The first week of the season is like a typical April day, a bit of sunshine, some cloud and some ugly showers!
On the positive side of the equation global airline capacity has increased back to 83.4 million, an increase of 2.6 million or 3% week-on-week. This growth had the potential to be even higher, but airline capacity in China fell by 10% (just over a million more seats) as further lockdowns impacted available airline capacity.
The cloudy side of this week’s flight data is buried in the forward-looking airline capacity for the next three months in which 28 million seats have been removed through to June with over 12 million in April alone. It is unusual for such a high percentage of capacity adjustment (-2.1%) over the forward three-month period, however over a quarter of that lost capacity is from changes to capacity in China where constant changes are the price of a zero-covid strategy. If Chinese capacity does bounce back at some point in the next few weeks, then as it currently stands June is at some 460 million seats which is less than 10% below the pre-pandemic 2019 level and from some recent analysis demand does appear to be very strong.
Over three million extra seats are scheduled this week in Western Europe with a 20% increase in capacity since last week taking the market ever closer to catching the North American aviation market. The encouraging recovery in Western Europe does need to be kept in context, the region remains 12% below the same week in 2019 - although that is a lot better than the reported levels in North east Asia (-40%) and South East Asia (-42%) where despite a number of country markets re-opening capacity continues to struggle to recover.
The Southwest Pacific region continues to slowly reopen, and capacity has again increased week-on-week (+10%) and now stands just below the two million seats a week mark which is around 30% down on the same week in 2019. Two regional markets are now actually ahead of their 2019 level, South Asia which is primarily the India recovery and Central America where capacity in Mexico is 8% ahead of three years ago.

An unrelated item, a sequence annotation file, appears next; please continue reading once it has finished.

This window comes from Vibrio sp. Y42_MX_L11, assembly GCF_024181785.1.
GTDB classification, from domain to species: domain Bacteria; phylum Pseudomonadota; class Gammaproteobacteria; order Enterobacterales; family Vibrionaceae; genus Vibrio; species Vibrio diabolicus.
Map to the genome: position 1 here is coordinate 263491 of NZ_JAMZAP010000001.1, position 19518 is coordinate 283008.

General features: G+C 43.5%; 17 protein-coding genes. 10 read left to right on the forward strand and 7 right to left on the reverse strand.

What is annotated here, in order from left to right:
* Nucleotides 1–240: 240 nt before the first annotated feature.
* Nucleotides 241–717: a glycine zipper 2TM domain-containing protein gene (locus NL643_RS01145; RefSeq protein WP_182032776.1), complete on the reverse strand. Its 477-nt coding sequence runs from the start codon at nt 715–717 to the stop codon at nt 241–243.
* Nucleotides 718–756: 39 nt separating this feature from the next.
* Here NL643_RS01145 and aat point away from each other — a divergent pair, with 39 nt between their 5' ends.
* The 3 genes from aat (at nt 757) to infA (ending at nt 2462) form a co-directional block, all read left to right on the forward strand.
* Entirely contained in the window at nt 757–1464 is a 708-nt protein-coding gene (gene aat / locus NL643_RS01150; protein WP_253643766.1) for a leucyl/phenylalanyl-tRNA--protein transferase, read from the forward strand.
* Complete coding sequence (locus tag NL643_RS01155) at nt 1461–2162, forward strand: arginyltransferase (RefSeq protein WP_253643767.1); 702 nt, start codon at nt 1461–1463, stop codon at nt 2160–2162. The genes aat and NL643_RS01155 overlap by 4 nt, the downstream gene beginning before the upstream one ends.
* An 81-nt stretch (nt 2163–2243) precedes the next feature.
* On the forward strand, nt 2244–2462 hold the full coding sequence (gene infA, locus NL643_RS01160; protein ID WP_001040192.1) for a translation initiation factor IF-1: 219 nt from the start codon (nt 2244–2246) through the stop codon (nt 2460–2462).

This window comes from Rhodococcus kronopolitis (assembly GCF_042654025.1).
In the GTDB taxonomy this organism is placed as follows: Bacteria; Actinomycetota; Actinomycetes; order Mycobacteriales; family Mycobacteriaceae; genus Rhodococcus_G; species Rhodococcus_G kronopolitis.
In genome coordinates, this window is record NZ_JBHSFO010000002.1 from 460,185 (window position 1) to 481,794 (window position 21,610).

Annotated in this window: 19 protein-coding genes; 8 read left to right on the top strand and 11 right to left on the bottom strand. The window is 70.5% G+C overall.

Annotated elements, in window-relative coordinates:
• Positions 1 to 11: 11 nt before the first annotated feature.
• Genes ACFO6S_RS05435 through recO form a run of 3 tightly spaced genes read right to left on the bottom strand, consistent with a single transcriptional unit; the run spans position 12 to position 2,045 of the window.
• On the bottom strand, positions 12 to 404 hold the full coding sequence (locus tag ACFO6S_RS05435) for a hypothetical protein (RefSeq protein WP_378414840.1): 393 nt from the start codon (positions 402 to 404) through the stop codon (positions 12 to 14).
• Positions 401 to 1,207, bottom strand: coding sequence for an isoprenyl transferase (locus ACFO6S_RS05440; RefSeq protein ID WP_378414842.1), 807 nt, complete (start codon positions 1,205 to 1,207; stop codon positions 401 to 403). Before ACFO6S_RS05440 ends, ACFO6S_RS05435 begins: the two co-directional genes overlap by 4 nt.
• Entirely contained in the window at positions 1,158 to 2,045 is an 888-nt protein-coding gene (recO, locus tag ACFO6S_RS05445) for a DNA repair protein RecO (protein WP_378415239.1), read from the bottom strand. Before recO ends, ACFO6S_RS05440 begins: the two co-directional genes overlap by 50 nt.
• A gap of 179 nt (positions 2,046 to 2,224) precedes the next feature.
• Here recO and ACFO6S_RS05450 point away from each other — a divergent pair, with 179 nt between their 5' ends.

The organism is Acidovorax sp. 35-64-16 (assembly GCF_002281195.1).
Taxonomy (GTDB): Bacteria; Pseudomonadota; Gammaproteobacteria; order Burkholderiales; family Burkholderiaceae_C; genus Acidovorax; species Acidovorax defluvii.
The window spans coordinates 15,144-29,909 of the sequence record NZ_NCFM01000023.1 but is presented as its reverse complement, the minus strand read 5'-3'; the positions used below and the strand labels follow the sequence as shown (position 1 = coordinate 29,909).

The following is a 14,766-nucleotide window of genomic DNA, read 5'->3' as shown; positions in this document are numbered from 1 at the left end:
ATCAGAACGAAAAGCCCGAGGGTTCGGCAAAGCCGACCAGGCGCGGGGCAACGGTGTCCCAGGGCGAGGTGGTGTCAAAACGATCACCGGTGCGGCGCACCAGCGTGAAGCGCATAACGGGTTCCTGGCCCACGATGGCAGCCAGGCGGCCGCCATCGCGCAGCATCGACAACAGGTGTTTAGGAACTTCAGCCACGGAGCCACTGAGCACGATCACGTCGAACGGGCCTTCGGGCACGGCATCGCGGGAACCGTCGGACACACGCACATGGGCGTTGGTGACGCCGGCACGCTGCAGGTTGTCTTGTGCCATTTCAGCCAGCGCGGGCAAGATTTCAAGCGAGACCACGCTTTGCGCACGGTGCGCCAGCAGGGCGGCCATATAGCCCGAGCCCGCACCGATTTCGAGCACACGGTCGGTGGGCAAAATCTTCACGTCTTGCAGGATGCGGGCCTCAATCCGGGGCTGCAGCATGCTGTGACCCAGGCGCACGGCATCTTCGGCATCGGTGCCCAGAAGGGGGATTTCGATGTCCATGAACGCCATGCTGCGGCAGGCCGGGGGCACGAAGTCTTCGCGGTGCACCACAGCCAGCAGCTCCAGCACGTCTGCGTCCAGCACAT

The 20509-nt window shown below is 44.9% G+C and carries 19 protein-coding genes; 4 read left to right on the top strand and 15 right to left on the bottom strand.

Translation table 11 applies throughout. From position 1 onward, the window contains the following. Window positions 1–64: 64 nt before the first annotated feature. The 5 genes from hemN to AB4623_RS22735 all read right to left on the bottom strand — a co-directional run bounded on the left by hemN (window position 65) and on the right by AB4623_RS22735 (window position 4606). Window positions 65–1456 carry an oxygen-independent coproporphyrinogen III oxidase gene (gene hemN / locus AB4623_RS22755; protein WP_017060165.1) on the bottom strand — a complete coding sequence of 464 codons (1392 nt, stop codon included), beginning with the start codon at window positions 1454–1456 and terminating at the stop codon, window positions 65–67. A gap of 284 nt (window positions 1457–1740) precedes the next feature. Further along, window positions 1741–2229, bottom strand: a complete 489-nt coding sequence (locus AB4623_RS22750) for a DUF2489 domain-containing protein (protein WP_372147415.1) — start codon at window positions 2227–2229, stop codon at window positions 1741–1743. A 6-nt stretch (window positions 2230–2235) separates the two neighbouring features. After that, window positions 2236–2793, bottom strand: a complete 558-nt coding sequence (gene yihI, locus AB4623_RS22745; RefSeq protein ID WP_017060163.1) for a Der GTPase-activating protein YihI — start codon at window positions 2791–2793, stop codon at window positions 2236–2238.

With another 10% capacity cut and a 24% reduction in capacity compared to the same week last year, China is clearly struggling to recover and is now only half the size of the US aviation market which didn’t seem likely a few months ago. China, Japan, and Hong Kong (SAR) are the only major country markets where international travel restrictions are firmly in place; Japan is now indicating some easing of travel protocols and with Hong Kong easing some restrictions does China run the risk of being increasingly isolated?
In Western Europe, the United Kingdom, Spain, Germany, and Italy all report increases of over 20% in weekly airline capacity, Spain and Italy are now at higher capacity levels than in 2019 which bodes well for the summer season and a strong recovery, particularly amongst the low-cost airlines that increasingly dominate these markets.
In the Russian Federation this week the number of seats operated fell by 25% compared to last week. International capacity from the country has halved in the last four weeks as airlines continue to apply restrictions in Western Europe.
Ryanair are now the world’s fourth largest airline with 3.6 million seats scheduled for this week taking them ahead of United Airlines. Adding an additional 27% more capacity week-on-week is some task but easyJet are going one step further with a 31% increase. Even British Airways who have lagged behind many carriers in the recovery have finally crept back in to the top twenty global carriers in 19th place adding back 20% more capacity, leap frogging ahead of Air France at the same time.
In summary not a bad week for the aviation recovery with the notable exception of China. One event perfectly captures the good, the bad and the ugly part of this week’s data and it’s personal; the South Terminal at London Gatwick reopened on Sunday morning, last Sunday 15 flights departed from the airport, yesterday that increased to 34 flights (that’s the good bit), every one of those went over my head having lost an hour’s sleep (the very bad part) and that made Mother’s Day a struggle (the ugly part)!
Stay safe everyone.